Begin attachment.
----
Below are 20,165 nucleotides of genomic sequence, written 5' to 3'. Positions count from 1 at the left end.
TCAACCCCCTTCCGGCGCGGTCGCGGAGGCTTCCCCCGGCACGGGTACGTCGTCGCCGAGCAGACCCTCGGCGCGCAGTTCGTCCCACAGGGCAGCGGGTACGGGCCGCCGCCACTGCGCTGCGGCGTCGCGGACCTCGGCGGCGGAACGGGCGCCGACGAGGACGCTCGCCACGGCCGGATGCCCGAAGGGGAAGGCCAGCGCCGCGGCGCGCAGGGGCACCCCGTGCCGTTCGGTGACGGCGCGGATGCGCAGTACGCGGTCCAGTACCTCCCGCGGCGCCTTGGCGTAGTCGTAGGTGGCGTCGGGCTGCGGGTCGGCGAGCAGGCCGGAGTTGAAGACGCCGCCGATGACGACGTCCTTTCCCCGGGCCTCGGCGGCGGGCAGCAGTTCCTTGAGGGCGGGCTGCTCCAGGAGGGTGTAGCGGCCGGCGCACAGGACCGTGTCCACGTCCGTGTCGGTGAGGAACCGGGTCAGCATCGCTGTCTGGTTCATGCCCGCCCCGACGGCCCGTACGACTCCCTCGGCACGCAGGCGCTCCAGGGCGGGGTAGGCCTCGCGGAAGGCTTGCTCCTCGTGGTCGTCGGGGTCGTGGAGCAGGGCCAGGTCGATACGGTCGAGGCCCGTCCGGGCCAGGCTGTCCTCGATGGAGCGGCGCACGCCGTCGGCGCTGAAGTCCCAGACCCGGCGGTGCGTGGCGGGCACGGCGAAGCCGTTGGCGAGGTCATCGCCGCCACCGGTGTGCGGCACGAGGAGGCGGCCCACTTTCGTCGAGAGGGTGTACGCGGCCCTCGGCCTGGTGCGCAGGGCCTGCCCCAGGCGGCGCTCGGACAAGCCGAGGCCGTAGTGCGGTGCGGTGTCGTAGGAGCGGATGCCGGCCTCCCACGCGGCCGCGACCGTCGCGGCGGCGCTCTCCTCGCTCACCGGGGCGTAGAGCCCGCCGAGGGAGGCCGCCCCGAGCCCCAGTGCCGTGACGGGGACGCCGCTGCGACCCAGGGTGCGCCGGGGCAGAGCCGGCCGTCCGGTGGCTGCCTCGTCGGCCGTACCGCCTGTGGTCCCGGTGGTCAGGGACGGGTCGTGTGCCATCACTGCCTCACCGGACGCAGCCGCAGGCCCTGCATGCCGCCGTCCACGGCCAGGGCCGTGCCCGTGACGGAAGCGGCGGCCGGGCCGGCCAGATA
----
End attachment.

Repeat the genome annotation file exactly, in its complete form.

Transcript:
Below are 20,165 nucleotides of genomic sequence, written 5' to 3'. Positions count from 1 at the left end.
TCAACCCCCTTCCGGCGCGGTCGCGGAGGCTTCCCCCGGCACGGGTACGTCGTCGCCGAGCAGACCCTCGGCGCGCAGTTCGTCCCACAGGGCAGCGGGTACGGGCCGCCGCCACTGCGCTGCGGCGTCGCGGACCTCGGCGGCGGAACGGGCGCCGACGAGGACGCTCGCCACGGCCGGATGCCCGAAGGGGAAGGCCAGCGCCGCGGCGCGCAGGGGCACCCCGTGCCGTTCGGTGACGGCGCGGATGCGCAGTACGCGGTCCAGTACCTCCCGCGGCGCCTTGGCGTAGTCGTAGGTGGCGTCGGGCTGCGGGTCGGCGAGCAGGCCGGAGTTGAAGACGCCGCCGATGACGACGTCCTTTCCCCGGGCCTCGGCGGCGGGCAGCAGTTCCTTGAGGGCGGGCTGCTCCAGGAGGGTGTAGCGGCCGGCGCACAGGACCGTGTCCACGTCCGTGTCGGTGAGGAACCGGGTCAGCATCGCTGTCTGGTTCATGCCCGCCCCGACGGCCCGTACGACTCCCTCGGCACGCAGGCGCTCCAGGGCGGGGTAGGCCTCGCGGAAGGCTTGCTCCTCGTGGTCGTCGGGGTCGTGGAGCAGGGCCAGGTCGATACGGTCGAGGCCCGTCCGGGCCAGGCTGTCCTCGATGGAGCGGCGCACGCCGTCGGCGCTGAAGTCCCAGACCCGGCGGTGCGTGGCGGGCACGGCGAAGCCGTTGGCGAGGTCATCGCCGCCACCGGTGTGCGGCACGAGGAGGCGGCCCACTTTCGTCGAGAGGGTGTACGCGGCCCTCGGCCTGGTGCGCAGGGCCTGCCCCAGGCGGCGCTCGGACAAGCCGAGGCCGTAGTGCGGTGCGGTGTCGTAGGAGCGGATGCCGGCCTCCCACGCGGCCGCGACCGTCGCGGCGGCGCTCTCCTCGCTCACCGGGGCGTAGAGCCCGCCGAGGGAGGCCGCCCCGAGCCCCAGTGCCGTGACGGGGACGCCGCTGCGACCCAGGGTGCGCCGGGGCAGAGCCGGCCGTCCGGTGGCTGCCTCGTCGGCCGTACCGCCTGTGGTCCCGGTGGTCAGGGACGGGTCGTGTGCCATCACTGCCTCACCGGACGCAGCCGCAGGCCCTGCATGCCGCCGTCCACGGCCAGGGCCGTGCCCGTGACGGAAGCGGCGGCCGGGCCGGCCAGATA